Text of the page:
Context

Context is a list of mirrors applicable within current method call stack. It contains mirrors of all Elements which are on method call stack.

General Context

Context levels form chains:



Shadows - history of mirrors applied to original ElementPure. When Element is returned to upper Context, it can be Context where its ElementPure original reference was mirrored (possibly subsequently). Then its ElementPure counterpart is resolved back to former reference.

Length of following Shadows chain is independent from length of Context chain. That's because:
  1. only some of the Context nodes in current Context chain have mirrors applicable to given reference
  2. in one ElementPure.original mutation chain there can be several ElementPure nodes, and their mirrors apply to given reference
  3. even one ElementPure mutation generation can have several mirrors which apply in cascade to one object
Shadows.called nodes are a subset of Context.called nodes which had at least one mirror applicable to given reference.




Here mutated sweet_Jane, dear_Jack, mum_Laura, daughter_Jane and student_Jack are accessible only in Context of their "owners" Mr_Jack, Ms_Jane (2x) and Mrs_Laura (2x) respectively. That's because whenever these mutated objects are returned from within their "owners" by getXyzExternal(), they are resolved back to their originals.

Talking on the same page:

Mr_Jack.printGirlfriend() ==> "sweet Jane"


Mr_Jack
.returnGirlfriend() ==> Ms_Jane
  1. Mr_Jack.girlfriend is  sweet_Jane with history of being Ms_Jane outside Context of Mr_Jack
  2. sweet_Jane is returned
  3. sweet_Jane is converted to caller's Context, and because of its history it is resolved back to Ms_Jane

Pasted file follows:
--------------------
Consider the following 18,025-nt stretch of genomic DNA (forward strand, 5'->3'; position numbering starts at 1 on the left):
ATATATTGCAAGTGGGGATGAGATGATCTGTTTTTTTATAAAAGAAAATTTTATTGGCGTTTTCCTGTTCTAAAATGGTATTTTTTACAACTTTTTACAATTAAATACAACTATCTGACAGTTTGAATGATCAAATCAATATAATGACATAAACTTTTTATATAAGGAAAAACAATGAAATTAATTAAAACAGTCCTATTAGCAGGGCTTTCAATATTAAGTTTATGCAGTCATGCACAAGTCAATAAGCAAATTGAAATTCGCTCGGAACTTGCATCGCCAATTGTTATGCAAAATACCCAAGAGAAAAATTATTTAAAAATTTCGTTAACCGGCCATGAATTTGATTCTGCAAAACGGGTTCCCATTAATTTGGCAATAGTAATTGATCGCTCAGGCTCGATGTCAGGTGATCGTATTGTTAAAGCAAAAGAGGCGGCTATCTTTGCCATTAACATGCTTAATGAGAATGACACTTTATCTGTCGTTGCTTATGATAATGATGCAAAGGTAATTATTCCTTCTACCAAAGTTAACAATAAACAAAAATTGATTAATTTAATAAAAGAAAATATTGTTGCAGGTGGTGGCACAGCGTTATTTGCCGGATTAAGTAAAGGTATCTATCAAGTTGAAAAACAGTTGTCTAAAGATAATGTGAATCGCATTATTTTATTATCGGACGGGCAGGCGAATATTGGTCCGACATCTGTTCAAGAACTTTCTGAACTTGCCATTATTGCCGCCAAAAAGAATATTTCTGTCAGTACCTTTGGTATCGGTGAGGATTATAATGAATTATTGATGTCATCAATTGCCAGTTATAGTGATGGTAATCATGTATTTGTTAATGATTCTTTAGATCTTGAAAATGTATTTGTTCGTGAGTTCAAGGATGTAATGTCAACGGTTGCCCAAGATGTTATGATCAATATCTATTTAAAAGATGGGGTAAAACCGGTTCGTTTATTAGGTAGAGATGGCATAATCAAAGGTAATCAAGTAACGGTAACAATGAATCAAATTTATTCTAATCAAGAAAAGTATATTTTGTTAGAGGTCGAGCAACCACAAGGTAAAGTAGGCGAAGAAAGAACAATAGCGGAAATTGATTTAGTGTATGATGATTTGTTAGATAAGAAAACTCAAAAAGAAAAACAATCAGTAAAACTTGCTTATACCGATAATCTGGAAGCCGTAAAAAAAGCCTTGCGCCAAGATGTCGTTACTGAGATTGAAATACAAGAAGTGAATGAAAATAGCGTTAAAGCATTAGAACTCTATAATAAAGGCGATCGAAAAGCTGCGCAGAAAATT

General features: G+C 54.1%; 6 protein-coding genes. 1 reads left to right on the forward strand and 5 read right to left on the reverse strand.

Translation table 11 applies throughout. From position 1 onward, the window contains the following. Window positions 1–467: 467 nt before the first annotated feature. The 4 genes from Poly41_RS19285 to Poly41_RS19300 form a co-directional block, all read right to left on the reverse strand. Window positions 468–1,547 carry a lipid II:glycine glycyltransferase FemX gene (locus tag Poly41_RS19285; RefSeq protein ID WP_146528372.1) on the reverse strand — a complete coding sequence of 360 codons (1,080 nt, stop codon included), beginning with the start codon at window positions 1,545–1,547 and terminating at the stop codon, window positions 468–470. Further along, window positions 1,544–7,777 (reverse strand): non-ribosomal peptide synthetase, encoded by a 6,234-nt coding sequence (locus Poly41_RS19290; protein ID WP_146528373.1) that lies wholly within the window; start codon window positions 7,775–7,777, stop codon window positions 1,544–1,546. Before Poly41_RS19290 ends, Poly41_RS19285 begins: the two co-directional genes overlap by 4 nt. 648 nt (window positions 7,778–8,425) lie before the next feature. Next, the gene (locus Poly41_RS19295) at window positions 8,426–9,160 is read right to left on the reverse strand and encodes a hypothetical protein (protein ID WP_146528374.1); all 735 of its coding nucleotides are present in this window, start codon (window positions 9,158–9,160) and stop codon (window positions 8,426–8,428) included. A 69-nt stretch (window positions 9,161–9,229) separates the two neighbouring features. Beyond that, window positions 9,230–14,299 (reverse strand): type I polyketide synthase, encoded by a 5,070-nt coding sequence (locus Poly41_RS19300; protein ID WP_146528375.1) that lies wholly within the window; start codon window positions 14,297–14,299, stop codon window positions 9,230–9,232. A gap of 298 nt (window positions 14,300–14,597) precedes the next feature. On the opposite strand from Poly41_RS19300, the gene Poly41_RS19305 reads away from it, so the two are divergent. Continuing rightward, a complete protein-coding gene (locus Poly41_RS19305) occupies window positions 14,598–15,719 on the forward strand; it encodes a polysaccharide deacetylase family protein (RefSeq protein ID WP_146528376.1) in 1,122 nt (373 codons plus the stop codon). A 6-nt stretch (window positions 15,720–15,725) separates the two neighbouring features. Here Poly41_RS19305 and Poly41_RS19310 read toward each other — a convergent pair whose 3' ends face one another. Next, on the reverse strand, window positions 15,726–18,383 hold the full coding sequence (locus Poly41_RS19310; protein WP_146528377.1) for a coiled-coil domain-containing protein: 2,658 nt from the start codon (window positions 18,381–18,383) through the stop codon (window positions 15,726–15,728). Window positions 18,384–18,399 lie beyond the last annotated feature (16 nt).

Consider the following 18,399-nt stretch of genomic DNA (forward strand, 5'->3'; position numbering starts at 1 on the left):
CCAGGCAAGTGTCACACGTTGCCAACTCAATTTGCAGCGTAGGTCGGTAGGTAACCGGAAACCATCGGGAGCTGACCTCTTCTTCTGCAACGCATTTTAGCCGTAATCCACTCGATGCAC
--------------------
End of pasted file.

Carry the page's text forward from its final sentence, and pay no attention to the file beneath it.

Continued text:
Mrs_Laura.returnDaughter() ==> Ms_Jane
  1. Mrs_Laura.daughter evaluates to daughter_Jane with history of being Ms_Jane outside Context of Mrs_Laura
  2. daughter_Jane is returned
  3. daughter_Jane is converted to caller's Context, and because of its history it is resolved back to Ms_Jane
Mrs_Laura.printDaughter() ==> "daughter Jane"
 
Mr_Jack.printDaughterOf( Mrs_Laura ) ==> "sweet Jane"
  1. Mr_Jack.printDaughterOf( givenPerson ) calls givenPerson.returnDaughter()
    1. Mrs_Laura.daughter field, although within context of Mrs_Laura, is evaluated to sweet_Jane with history of being Ms_Jane outside Context of Mr_Jack. That's because Mr_Jack's mirror [Ms_Jane ==> sweet_Jane] has priority to Mrs_Laura's mirror [Ms_Jane ==> daughter_Jane]
      • This way references to same objects are consistent in various Contexts. References to Ms_Jane get mirrored to sweet_Jane while within Context of Mr_Jack. It applies to both Elements passed there from upper Context, or retrieved from reference field.
    2. Mrs_Laura.returnDaughter() returns sweet_Jane from Context of Mrs_Laura (within Context of Mr_Jack) upwards to Context of Mr_Jack. It's not resolved back to Ms_Jane, because it still remains within Context of Mr_Jack, where it was mirrored to sweet_Jane.
  2. Mr_Jack prints "sweet Jane"
Mr_Jack.returnDaughterOf( Mrs_Laura ) ==> Ms_Jane
  1. Mr_Jack.returnDaughterOf( givenPerson ) calls givenPerson.returnDaughter()
  2. Mrs_Laura.daughter within context of Mr_Jack evaluates to sweet_Jane with history of being Ms_Jane outside Context of Mr_Jack
  3. Mrs_Laura.getDaughter() returns sweet_Jane
  4. Mr_Jack returns sweet_Jane
  5. sweet_Jane is converted to caller's Context, and because of its history it is resolved back to Ms_Jane
These examples show how references are returned from within a Context where they are mirrored. They are resolved to originals from which they were mirrored in actual Context. That's necessary for consistent structural relations in any Context.

@TODO example with a relation in upper Context, mirror in lower Context


Element comparison

There are special situations where inner representation is to be used outside its Context - in methods such as equals(), compareTo(), hashCode(), toString().

Linked chains

 - LIFO use - Shadows
linked upside-down trees - used as maps, e.g. ElementPure's/Context's mirrors
    cascades lists with shared nodes - i.e. trees used upside down
SourceForge.net Logo Copyright (c) 2005, 2006, 2007 Peter Kehl